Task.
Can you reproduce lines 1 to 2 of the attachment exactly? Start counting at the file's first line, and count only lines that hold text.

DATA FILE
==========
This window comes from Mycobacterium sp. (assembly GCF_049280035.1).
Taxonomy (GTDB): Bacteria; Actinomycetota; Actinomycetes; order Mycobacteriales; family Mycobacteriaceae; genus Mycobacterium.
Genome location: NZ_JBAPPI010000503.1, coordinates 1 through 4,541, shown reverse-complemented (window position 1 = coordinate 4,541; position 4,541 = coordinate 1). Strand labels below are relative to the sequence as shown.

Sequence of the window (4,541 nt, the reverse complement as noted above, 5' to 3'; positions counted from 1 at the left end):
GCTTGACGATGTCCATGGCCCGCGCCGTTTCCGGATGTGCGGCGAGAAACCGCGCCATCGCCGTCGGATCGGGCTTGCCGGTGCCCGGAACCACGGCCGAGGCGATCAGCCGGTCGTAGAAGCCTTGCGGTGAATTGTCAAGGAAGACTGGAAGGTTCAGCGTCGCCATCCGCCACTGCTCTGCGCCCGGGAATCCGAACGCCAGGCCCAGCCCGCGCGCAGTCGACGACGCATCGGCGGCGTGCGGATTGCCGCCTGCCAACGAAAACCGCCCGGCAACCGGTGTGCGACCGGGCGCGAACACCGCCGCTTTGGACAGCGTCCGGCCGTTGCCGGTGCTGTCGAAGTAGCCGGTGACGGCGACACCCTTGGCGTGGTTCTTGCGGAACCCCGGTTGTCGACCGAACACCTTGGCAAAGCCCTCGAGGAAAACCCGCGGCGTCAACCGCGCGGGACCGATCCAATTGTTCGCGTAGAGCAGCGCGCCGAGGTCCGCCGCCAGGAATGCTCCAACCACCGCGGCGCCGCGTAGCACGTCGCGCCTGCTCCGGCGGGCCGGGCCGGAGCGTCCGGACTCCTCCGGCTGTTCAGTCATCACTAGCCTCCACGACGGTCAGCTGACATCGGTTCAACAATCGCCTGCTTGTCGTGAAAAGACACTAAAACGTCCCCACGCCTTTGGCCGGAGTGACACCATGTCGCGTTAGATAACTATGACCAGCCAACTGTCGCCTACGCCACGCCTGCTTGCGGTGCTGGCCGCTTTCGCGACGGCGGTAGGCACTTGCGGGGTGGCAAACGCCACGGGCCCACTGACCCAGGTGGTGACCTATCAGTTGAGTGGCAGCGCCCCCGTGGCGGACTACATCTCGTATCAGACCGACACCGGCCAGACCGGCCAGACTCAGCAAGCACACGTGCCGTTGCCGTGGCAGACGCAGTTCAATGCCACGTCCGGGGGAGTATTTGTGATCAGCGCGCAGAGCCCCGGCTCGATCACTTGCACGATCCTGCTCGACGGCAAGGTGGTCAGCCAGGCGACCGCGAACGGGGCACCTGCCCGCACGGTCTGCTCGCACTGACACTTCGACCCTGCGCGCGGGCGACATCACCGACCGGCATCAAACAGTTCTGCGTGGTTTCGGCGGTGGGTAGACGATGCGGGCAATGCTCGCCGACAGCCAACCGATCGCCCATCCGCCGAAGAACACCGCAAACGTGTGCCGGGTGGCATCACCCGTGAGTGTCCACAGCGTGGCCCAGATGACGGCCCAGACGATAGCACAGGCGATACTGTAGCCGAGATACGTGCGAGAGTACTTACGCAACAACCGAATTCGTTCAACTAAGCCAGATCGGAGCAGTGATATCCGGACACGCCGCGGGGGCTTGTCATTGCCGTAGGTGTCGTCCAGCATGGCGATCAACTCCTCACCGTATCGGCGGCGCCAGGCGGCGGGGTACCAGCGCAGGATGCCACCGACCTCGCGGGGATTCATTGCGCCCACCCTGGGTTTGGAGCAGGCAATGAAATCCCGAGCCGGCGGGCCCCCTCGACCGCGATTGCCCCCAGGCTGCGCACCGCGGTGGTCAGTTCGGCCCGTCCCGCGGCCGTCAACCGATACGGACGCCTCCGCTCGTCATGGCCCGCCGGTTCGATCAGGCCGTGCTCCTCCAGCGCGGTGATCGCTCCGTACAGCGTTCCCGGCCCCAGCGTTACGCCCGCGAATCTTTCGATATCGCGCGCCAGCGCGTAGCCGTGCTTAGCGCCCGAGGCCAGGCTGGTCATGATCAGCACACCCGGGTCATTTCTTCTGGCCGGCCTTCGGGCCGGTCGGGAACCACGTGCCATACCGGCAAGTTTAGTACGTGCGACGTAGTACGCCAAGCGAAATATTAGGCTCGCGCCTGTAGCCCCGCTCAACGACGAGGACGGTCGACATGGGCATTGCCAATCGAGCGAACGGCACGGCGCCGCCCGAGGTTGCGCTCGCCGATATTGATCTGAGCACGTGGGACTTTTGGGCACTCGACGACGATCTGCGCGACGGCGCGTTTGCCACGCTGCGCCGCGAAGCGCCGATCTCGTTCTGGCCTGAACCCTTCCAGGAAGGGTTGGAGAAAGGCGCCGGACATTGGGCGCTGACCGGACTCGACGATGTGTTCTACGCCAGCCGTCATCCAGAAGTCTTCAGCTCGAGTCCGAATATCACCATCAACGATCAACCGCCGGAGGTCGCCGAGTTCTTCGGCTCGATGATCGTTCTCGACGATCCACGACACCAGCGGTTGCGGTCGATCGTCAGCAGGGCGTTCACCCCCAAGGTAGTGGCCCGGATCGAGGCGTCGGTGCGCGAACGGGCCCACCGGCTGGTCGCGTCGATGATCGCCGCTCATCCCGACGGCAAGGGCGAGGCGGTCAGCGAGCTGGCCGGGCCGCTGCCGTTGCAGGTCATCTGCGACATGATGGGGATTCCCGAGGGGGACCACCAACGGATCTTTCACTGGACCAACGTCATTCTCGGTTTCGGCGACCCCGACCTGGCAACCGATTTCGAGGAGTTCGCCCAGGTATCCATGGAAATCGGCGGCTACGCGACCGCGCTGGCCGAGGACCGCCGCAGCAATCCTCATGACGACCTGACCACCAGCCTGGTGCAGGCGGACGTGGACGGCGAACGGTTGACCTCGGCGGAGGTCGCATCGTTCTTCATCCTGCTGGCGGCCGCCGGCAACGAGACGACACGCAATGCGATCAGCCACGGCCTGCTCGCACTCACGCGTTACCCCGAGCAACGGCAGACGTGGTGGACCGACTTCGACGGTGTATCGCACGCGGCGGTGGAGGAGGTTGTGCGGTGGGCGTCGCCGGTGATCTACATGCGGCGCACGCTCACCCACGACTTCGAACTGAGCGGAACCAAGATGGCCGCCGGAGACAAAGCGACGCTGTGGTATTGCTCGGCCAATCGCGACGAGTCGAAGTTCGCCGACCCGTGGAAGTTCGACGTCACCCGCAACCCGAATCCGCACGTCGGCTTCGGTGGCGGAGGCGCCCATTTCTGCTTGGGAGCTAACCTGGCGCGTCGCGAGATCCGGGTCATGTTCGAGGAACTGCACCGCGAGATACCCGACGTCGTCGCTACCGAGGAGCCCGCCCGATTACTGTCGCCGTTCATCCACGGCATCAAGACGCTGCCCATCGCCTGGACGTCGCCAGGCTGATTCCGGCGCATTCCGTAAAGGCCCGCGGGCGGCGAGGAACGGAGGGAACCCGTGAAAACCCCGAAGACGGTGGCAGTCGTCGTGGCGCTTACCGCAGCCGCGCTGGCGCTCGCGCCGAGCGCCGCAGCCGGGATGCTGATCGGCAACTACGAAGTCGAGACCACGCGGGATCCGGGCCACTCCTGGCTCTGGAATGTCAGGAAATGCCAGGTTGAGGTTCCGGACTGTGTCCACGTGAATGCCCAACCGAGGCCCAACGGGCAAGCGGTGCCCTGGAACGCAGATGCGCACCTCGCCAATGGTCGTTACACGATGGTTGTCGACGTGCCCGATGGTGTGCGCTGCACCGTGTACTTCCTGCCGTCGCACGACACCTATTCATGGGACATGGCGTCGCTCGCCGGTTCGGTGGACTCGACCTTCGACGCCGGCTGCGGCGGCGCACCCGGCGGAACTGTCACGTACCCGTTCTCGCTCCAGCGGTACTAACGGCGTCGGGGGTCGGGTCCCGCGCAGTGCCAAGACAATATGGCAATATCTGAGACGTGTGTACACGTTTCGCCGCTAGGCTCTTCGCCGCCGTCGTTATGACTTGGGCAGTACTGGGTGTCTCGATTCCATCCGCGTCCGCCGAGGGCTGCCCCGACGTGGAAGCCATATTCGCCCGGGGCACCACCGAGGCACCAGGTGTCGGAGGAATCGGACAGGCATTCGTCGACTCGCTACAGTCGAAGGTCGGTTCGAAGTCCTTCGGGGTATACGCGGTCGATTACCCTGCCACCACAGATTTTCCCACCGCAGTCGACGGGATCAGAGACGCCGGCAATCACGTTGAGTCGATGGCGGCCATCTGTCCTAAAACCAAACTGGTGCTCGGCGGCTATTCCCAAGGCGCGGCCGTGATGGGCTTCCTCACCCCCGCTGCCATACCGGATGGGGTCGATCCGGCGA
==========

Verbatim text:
This window comes from Mycobacterium sp. (assembly GCF_049280035.1).
Taxonomy (GTDB): Bacteria; Actinomycetota; Actinomycetes; order Mycobacteriales; family Mycobacteriaceae; genus Mycobacterium.